One common trend of depressives is believing no one cares about you or your burgeoning, heart-wrenching, vomit-inducing, blisteringly obvious pain that you go through such lengths to hide from others at all costs. Now, I don’t know your life, so I don’t have the authority to judge the extent that others do-or-do-not care for you. They probably do though, if that makes any difference (see tip 3). The thing is, you may not be lucky enough to have friends or family with the emotional-intelligence to help you carry your egregiously-heavy metaphorical cross. And that’s ok. You can’t always rely on others to routinely do your emotional labor—without pay, that is. Enter: therapy. Gonna keep it real with you, as someone who gets vaguely uncomfortable following the directions of any authority figure, it hasn’t always been my cup of tea. But, the implications of the alternative are horrifying. It’s better to have someone to talk to who will give you professional advice and help you manage and so on and so forth. 

  1. Try to find little joys 

In this life, where entertainment can be absorbed every hour of every day and still have an almost infinite amount of media left over, it’s not very difficult to become desensitized to this distraction. (Trust me, I read Infinite Jest.*) This, coupled with a complete loss of motivation to engage in any hobbies whatsoever, will most likely lead to a paralyzing anhedonia. Now, it’s in this instance professionals and amateurs alike will say “hey, just try to engage in your hobbies! And if those are boring, just find new hobbies!” You might then respond “what? I just told you I have no motivation for anything within my own self-interest” and it might just be a confusing interaction all-around. Honestly, if you tried everything you could already and little hobbies stop bringing you joy, you don’t need to do them. But if they do give you any smidge of satisfaction or productivity, please keep it in your life. Focus on healthy activities—or anything really—that gives you any semblance of happiness and run with it. Don’t mean to be a buzz kill but it’s in your best interest to stay away from drugs and alcohol. Just saying. 

*it was ok.

  1. Take it one day at a time

I know what you’re thinking. “Take life one day at a time? How else was I supposed to do it, biweekly?” and that’s perfectly valid of you, but that’s not what it means. It’s about managing daily stress and reshaping how you think about progress. Instead of overwhelming yourself about all the things you have to do in the future or everything you did in the past, just focus on what you need to complete today. It’s no sense for me to freak out about how, assuming I make it to at least 80, I will have to brush my teeth over 45,000 times. I will begin to doubt myself. Am I even capable of that much brushing? Nor should I measure my progress by counting how many consecutive days I have successfully brushed my teeth twice. The best thing to do is brush my teeth twice daily—have it be part of my daily routine—so it’s ingrained in my habits. If I miss a day (purely hypothetical), it’s no use worrying about my Consecutive Days Brushed count, I just need to move past it and remember to brush the next day. This clever analogy goes the same for things like exercise, schoolwork, eating, and other not-necessarily tooth-related hygiene. Even though it’s not always enjoyable, it’s a necessary evil that you must conquer day in and day out until you get better and it’s not as difficult anymore.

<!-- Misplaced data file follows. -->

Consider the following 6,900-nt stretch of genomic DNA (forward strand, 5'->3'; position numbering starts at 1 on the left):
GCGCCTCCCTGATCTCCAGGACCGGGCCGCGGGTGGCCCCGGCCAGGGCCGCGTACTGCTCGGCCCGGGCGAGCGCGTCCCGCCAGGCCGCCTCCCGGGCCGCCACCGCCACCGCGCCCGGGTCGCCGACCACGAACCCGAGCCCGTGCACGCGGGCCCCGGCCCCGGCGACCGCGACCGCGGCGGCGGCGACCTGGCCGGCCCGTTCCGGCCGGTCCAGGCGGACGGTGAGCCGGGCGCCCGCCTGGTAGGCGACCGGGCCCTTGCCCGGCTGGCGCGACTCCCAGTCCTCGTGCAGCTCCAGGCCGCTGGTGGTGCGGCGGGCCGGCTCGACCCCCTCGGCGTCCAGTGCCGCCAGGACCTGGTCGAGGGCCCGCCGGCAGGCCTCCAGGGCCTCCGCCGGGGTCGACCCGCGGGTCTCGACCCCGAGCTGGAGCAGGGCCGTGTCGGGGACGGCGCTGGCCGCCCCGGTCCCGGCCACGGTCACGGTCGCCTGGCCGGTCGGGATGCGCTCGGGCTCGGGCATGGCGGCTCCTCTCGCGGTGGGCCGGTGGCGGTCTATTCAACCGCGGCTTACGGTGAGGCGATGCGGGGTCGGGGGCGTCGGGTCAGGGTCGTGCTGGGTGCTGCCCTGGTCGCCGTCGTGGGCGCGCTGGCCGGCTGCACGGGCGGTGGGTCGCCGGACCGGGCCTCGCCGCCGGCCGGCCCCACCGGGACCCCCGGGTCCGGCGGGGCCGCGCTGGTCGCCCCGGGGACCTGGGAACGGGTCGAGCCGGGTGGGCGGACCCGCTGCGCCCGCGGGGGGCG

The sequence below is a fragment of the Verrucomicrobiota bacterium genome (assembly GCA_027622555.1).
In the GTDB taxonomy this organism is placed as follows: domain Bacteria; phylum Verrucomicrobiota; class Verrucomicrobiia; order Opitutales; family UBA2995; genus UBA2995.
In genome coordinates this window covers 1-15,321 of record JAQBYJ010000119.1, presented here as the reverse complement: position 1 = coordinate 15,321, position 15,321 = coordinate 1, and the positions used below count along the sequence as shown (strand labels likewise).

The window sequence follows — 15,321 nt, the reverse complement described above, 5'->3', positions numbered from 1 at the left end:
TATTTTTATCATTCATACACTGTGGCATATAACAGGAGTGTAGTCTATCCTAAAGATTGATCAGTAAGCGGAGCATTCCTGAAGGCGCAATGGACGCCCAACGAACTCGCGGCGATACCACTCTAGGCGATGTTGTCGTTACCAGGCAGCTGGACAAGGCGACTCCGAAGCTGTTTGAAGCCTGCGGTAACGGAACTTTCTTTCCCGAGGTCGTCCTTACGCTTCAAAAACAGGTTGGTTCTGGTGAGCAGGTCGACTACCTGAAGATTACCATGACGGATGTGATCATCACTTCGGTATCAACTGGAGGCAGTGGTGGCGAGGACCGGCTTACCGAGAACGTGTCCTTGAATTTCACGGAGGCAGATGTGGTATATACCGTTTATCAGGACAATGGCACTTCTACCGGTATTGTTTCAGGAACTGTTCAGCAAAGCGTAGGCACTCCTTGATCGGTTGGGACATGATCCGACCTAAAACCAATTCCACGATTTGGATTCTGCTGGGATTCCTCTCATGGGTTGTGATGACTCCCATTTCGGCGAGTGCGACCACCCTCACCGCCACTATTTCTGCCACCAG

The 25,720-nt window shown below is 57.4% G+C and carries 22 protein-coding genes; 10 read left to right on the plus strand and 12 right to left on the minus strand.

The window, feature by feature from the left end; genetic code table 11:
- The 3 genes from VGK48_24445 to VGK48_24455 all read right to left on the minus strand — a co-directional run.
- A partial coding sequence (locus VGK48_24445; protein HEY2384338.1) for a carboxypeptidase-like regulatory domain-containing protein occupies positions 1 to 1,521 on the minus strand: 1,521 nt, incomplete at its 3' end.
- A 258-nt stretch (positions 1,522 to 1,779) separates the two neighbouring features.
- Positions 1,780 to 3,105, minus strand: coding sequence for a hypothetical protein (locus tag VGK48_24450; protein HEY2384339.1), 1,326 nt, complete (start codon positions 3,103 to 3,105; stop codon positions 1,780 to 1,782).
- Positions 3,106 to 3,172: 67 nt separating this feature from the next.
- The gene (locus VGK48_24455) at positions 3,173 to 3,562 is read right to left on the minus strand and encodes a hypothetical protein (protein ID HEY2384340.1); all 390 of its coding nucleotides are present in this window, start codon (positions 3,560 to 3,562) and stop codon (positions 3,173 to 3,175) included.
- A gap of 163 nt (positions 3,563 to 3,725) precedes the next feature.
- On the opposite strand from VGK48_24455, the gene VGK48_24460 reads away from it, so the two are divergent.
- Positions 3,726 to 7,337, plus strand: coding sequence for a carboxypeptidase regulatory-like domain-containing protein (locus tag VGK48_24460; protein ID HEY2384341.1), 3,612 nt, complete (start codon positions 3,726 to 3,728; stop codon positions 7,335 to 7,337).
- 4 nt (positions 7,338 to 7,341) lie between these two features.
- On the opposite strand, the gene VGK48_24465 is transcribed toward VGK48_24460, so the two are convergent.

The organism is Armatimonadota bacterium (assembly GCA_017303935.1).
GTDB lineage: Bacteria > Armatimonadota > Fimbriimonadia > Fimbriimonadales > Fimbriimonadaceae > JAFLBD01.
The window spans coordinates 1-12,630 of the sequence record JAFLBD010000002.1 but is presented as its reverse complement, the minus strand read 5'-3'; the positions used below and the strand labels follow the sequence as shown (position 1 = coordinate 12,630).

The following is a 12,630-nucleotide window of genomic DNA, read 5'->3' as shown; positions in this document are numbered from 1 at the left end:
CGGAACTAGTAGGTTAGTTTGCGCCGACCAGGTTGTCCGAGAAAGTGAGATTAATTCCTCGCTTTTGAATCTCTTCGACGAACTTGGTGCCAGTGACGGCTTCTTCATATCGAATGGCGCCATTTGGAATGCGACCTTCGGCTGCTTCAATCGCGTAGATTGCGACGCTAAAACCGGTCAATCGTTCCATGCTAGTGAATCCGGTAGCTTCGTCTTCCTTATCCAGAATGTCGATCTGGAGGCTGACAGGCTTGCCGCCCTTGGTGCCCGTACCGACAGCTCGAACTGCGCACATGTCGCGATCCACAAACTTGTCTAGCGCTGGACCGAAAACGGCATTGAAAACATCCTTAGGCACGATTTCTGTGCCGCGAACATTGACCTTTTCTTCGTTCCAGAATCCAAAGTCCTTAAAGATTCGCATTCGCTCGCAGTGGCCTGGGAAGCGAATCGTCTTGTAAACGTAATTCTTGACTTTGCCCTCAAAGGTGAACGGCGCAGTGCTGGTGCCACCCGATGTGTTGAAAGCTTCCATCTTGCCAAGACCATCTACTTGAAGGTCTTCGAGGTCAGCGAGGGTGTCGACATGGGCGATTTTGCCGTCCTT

1. Identify what is making you upset 

Everyone has things that make them sad or worried. This is probably a fact. For some people,their subconscious will sometimes hide from them what is making them upset. They might think “God what a baby I am!” or seem to get upset at something small when really it’s all because of something big they can’t process well. Sometimes it’s actually not that, and your brain has taken it upon itself to not work as well and mess around with your hormones and good chemicals so that you think “I can’t believe I’m so upset over nothing!” But this is not nothing. This is a serious disorder that can prevent you from feeling happy and strain your interpersonal relationships and make your life less enjoyable to live. No matter the case, you need to figure out exactly what’s bothering you, past, future, or present. Find patterns in what comes before a depressive episode, because when it happens chances are you could spiral so fast that the reason you fell in becomes dizzying. Like that saying goes, you need to accept the things you have no control over and change the things you can’t accept. 

  1. You can trust big pharma maybe a little bit

I know in articles past I have consistently ended with some tidbit about Big Pharma’s overarching plot to brainwash humanity into mindless, harmless consumers. For the most part, I stand by what I said. But all conspiracy aside, if you’ve given it the old college try and nothing seems to be helping, chances are you got screwed by the biological-environmental two-pronged lottery and should really consider medication. It’s not your fault and is completely a valid decision—it’s just as you would treat any other ailment with the corresponding medication. When you find one that works, it will not change who you are as a person! I won’t lie to you, finding a good psychiatrist and the right medication will very likely be a horrifying many-month-long crucible. It might take a lot of effort and make you go through varying degrees of physical and mental pain, but when you do find what works you’re gonna have to realize it was all necessary. You are entitled to a good quality of life and the pursuit of utmost health and happiness. Fight against consumerism by loving yourself so they can no longer pander to your insecurities! How are you going to fight against Big Pharma if you do not have your health?